2.5 star, YA

Review: What’s Not To Love by Emily Wibberley and Austin Siegemund-Broka

An academic enemies-to-lovers YA with all the nerdy drama, high school antics, and heartpounding romance of the Netflix original series Never Have I Ever

Since high school began, Alison Sanger and Ethan Molloy have competed on almost everything. AP classes, the school paper, community service, it never ends. If Alison could avoid Ethan until graduation, she would. Except, naturally, for two over-achieving seniors with their sights on valedictorian and Harvard, they share all the same classes and extracurriculars. So when their school’s principal assigns them the task of co-planning a previous class’s ten-year reunion, with the promise of a recommendation for Harvard if they do, Ethan and Alison are willing to endure one more activity together if it means beating the other out of the lead. 

But with all this extra time spent in each other’s company, their rivalry begins to feel closer to friendship. And as tension between them builds, Alison fights the growing realization that the only thing she wants more than winning…is Ethan.



While enemies to lovers trope is one that many people thoroughly enjoy, I found What’s Not to Love just a tad bit over the line in the enemies territory for comfort. Ethan and Alison have spent their high school years with a rivalry that’s borderline toxic for not just themselves but those around them. If one can handle their constant arguments and one-upping one another, then by all means this is a novel for you.

I really wanted to love this book. It’s my first Wibbroka novel and it sounded so cute in the synopsis. But Ethan and Alison each have some deep-seated issues. Let’s dig in shall we?

Alison is the kind of girl who has everything planned out. Literally everything. She has her life planned to the minute detail, where to study, what to study and what’d she do for a living. That’s not wholly a bad thing. Having a whiteboard of sorts in her room that collected all the details of what she had rondo for school, extracurriculares and more? Okay, cool.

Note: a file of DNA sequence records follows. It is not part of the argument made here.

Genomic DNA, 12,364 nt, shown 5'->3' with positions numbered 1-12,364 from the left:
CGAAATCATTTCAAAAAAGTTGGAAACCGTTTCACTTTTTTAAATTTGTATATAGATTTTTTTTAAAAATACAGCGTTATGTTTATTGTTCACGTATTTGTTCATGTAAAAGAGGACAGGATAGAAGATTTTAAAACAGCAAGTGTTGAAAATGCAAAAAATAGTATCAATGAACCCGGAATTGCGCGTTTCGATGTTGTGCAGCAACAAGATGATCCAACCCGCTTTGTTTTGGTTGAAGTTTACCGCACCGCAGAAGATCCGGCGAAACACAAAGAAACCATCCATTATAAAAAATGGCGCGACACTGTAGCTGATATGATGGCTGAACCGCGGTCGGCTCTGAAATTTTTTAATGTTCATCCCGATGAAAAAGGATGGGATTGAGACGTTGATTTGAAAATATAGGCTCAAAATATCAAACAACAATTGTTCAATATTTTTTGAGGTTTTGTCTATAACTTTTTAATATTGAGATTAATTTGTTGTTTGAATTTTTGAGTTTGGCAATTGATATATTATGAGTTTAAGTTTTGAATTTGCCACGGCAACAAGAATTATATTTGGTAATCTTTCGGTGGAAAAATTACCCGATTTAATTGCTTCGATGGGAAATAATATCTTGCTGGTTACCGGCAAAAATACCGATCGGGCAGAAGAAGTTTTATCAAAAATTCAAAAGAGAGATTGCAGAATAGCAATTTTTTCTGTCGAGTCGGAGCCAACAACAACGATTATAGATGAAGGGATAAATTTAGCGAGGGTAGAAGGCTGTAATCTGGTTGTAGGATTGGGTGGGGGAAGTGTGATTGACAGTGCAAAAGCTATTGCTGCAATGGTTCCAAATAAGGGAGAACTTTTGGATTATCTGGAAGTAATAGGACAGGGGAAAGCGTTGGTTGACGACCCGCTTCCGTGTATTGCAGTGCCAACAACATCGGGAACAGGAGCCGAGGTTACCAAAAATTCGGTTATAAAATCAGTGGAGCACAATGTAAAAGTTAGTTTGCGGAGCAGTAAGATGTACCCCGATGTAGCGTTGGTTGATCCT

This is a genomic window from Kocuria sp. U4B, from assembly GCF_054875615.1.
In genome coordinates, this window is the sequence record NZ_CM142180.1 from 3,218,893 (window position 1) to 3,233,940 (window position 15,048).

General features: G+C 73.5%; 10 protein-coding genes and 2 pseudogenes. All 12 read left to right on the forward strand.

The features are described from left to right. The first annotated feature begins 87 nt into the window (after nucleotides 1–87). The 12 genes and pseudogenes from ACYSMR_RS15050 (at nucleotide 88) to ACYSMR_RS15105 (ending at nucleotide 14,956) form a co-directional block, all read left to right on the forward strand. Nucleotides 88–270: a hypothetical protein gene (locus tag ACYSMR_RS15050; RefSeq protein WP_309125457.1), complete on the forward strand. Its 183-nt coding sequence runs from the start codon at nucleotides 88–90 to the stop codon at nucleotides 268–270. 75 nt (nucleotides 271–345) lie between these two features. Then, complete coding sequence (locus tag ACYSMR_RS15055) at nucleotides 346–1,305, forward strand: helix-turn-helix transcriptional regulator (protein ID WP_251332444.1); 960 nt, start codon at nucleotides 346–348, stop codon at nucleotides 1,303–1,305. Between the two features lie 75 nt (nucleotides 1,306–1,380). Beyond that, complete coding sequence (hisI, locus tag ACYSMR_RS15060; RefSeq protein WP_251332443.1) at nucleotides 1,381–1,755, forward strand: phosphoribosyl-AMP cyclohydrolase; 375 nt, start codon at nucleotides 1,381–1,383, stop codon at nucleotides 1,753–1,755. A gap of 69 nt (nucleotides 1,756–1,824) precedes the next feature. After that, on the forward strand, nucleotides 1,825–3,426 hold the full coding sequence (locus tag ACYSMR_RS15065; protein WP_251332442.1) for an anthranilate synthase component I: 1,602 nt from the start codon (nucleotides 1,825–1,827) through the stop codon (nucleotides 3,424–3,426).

What is problematic was her going off on her older, adult sister who had just been laid off and dumped by her fiancé. Yes, having to move back home into your high school bedroom in your mid-twenties might not be a first choice, but Alison really went at her at times for “not having a plan” and reverting back to her teenage self. Gotta give the girl a break, you know? It seems like she’s been through a lot.

Then there’s Ethan. Cocky, rude with most of his comments aimed at Alison, and making stolid choices to get back at her that was also detrimental to others. For example, going behind Alison’s back with the story he was writing for their high school newspaper that would be on the front page, but selling it to a local newspaper instead. This ruined the whole student newspaper staff from submitting this entry for a prestigious contest. Sure, Alison as editor in chief suffered but it hurt everybody.

Put these two together? Toxic. Even the teachers couldn’t stand them together yet they had all their classes together.

When things took a turn toward the romantic, it almost didn’t seem believable. The authors were good to keep the characters with their personalities because a crush isn’t gonna magically turn someone into the oposite of who they are. I can appreciate that but that didn’t meant I liked it.

I had high hopes for this book but like a train wreck, I just couldn’t look away. Maybe it’s also because I prefer (best) friends to lovers more as a trope but I think even those who do enjoy this trope may not love that the balance of enemies tipped over a bit behind lovable. What’s Not to Love had great potential but it fell shorter than I had hoped.

Overall Recommendation:

What’s Not to Love could’ve been the enemies-to-lovers story of this year yet it pushed too far over the line towards enemies to make their potential relationship cute or fun. Both Alison and Ethan are brilliant students but wrestling with their individual issues that alone are super problematic. If you can get over their toxic attitudes and selfish behavior, then by all means this is the book for you. While I didn’t love this by any means, I wouldn’t say I hated it as there were minor plot points I enjoyed. Maybe the next Wibbroka novel will be better.

2 thoughts on “Review: What’s Not To Love by Emily Wibberley and Austin Siegemund-Broka”

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